John Bender: Triumph of a “Loser”

My favorite movie has long been, “The Breakfast Club.”

And John Bender is the best character.

The entire plot centers around him, really. The iconoclast. The antagonist!

Yes, he provokes everyone. But he gets them to think. And by the end, each character has learned something about themselves and bonded with the other characters– mainly because of the shenanigans of John Bender.

However, Mr. Vernon presents him as a “loser.” One of the pivotal dramatic scenes in the movie centers around an argument between the two, where Bender refuses to back down and earns himself two months worth of detention. Vernon leaves feeling empowered, having exposed Bender’s weakness: his ego.

Vernon is a very angry man, and he takes it out on his students.

Every character is identified by a label in the movie– and Bender is the criminal.

Has he actually committed any crimes? That’s the assumption.

He’s stereotyped this way for several reasons: his rebellious wardrobe, his propensity for arguing. The fact that he takes shop, and maybe isn’t traditionally “smart,” like his peers. He’s an outsider. Yet, he has extraordinary social intelligence.

In the movie, he does have some weed on his person– and he encourages everyone to smoke up in the library. That’s the scene where they finally relax and break their stoic silence, glued to their assigned seats. Because of this, they begin to get to know each other.

By the end, it’s understood these five strangers leave friends. And Bender and Claire have even become an item. So have Andrew and Allison. Brian is alone, but vindicated because he writes the group essay for all of them.

It might look like he got manipulated into doing everyone’s work– but it’s a small act of defiance on his part. He’s nominated to be the group conscience, because “You’re the smartest,” as Claire says. The group trusts him enough to speak for them all, and he accepts the responsibility. Otherwise socially awkward, by stepping up to this task, Brian ultimately earns the respect of the group.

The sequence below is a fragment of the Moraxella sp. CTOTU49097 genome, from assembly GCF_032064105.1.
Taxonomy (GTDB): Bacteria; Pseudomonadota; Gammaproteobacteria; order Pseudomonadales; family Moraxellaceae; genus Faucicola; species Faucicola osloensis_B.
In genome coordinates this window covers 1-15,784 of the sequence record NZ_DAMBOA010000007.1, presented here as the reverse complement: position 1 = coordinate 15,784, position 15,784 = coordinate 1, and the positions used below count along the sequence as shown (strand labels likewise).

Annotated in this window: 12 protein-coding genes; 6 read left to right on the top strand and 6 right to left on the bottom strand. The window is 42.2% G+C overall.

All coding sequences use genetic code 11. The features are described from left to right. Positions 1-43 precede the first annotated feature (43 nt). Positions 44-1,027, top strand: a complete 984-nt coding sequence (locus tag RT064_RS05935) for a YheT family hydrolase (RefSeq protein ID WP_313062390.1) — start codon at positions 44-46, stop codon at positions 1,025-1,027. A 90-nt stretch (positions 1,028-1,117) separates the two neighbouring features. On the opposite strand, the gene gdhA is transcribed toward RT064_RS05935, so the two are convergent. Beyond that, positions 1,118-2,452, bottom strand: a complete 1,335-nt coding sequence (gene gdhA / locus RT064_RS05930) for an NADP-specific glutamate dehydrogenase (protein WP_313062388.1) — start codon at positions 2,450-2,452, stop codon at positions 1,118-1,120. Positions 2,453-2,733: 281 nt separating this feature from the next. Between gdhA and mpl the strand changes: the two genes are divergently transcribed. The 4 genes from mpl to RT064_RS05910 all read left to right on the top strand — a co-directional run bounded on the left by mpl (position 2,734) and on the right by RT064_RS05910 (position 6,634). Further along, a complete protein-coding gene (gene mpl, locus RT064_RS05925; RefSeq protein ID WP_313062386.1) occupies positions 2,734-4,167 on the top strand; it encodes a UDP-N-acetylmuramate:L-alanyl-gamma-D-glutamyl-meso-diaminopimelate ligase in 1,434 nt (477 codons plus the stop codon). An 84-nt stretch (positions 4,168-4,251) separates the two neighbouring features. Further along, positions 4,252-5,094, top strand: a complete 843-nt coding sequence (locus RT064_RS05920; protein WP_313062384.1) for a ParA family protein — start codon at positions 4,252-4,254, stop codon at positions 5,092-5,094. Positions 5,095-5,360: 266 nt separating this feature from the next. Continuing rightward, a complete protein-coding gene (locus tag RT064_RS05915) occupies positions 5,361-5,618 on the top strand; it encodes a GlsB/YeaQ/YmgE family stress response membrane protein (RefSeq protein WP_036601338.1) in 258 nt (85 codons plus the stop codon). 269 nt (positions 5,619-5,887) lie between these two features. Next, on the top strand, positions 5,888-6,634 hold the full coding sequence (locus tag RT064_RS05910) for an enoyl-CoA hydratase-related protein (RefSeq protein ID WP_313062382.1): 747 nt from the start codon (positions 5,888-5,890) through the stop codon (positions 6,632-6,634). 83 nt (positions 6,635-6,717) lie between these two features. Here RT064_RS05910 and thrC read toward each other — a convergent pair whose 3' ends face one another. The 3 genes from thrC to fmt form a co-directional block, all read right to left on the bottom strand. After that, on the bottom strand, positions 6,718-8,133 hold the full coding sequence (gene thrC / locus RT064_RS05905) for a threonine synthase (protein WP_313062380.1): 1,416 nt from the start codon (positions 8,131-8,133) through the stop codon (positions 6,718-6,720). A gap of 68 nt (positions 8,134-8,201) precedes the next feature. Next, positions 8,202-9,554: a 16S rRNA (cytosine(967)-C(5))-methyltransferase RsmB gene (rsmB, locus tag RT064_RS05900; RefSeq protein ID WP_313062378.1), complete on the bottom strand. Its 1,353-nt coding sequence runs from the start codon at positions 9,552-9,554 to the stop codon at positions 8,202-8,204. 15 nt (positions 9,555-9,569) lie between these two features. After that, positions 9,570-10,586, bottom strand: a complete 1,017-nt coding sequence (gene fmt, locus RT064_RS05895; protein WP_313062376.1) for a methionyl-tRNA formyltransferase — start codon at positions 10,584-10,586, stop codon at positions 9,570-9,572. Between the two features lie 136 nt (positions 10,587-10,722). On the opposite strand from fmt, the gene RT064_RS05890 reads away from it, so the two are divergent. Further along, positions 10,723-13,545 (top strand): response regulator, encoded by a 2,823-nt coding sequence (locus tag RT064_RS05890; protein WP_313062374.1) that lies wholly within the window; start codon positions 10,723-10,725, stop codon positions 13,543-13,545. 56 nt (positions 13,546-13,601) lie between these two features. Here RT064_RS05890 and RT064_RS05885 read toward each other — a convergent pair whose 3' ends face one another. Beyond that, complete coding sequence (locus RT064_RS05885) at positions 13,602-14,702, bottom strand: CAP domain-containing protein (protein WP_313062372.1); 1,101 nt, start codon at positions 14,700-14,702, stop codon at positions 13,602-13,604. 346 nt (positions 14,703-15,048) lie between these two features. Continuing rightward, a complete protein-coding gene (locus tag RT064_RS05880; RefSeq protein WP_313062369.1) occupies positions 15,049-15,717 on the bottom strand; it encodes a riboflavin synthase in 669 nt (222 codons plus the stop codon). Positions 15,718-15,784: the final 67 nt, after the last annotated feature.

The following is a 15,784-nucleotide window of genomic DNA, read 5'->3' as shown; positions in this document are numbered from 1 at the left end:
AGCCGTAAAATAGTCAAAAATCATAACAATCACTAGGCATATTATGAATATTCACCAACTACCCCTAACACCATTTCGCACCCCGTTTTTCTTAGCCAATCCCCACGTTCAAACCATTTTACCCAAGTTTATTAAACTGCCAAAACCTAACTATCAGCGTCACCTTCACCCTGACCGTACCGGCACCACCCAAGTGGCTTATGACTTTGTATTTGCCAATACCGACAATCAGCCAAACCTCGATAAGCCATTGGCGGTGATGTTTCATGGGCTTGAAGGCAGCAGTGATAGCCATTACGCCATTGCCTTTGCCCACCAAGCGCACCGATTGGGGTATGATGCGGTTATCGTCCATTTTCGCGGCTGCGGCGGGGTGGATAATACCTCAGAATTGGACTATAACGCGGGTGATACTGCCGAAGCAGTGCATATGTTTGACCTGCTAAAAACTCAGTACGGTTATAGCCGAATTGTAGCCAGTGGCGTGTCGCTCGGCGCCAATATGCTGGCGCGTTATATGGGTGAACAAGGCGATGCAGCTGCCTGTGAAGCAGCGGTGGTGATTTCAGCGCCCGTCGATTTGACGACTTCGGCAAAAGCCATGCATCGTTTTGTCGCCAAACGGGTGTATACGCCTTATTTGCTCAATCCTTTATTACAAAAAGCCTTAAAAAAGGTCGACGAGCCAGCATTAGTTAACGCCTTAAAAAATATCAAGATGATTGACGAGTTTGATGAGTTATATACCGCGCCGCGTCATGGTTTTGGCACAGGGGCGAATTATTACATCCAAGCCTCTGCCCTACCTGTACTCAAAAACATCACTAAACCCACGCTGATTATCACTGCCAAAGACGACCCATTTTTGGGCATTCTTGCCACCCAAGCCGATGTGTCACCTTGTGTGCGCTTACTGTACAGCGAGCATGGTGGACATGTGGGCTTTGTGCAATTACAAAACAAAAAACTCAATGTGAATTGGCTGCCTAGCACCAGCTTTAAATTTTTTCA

He writes a powerful, concise essay to Mr. Vernon– one exposing the authority figure’s own vanity and prejudice. And it’s a masterpiece.

Ahh, I’m getting off track. I love tangents!

Back to Bender.

How many people consider Bender a “loser,” by the end of the movie?

Only the most stalwart prejudiced masses, who define him soley by his looks and current status in life.

Anyone who chooses to look deeper can see that although in high school he may be struggling, he has an independent mind, and his defiance can be harnessed toward success later in life.

Maybe John Bender is just a late bloomer.

Vernon abusively tells the group that if they visit Bender in five years, he’ll likely be in prison.

As we learn in the movie, Bender has had a very tough life at home. He shows Andrew a cigar burn from his father. He’s aggressive and he yells, because that’s what he’s learned from home.

Yet, he also has a tenderness about him. His self-confidence is low, after a life-time of being conditioned to believe he’s “nothing.” That he’s just lazy, not using his full potential. Not smart in traditional ways.

He does need to learn when to back down from an argument, rather than needing to “win.”

But as we see in his interactions with others– especially Claire, he also is sensitive and loyal. He creates a diversion for Vernon, after looking at Claire with longing. It’s clear that he wants to spare her from getting in trouble. Thus, he directs the blame onto himself. Truly, that’s an act of courage. And they’re not in a relationship– but he clearly has a crush on her. However, he has no idea how to talk to her, and mostly ends up insulting her. Yet, she figures him out.

She becomes a bit defiant herself, whereas previously she was always concerned about what others thought.

The last scene is of Bender, striding alone and raising a fist in triumph.

He’s impressed a woman with his intelligence and defiance.

He is a leader, not a follower. He has redeemed himself with his peers. He’s beginning to believe in himself.

I bet that in 15 years, Bender ended up a small-business owner.

Along the way he made a lot of mistakes, but he learned from them.

And we’re all left inspired by the lessons of his stumbles, raring to sound our own roar.

He’s not a loser. He just takes longer to figure things out– because he wants to do it his own way.

And really, that’s about self-pride.

That’s a winner.


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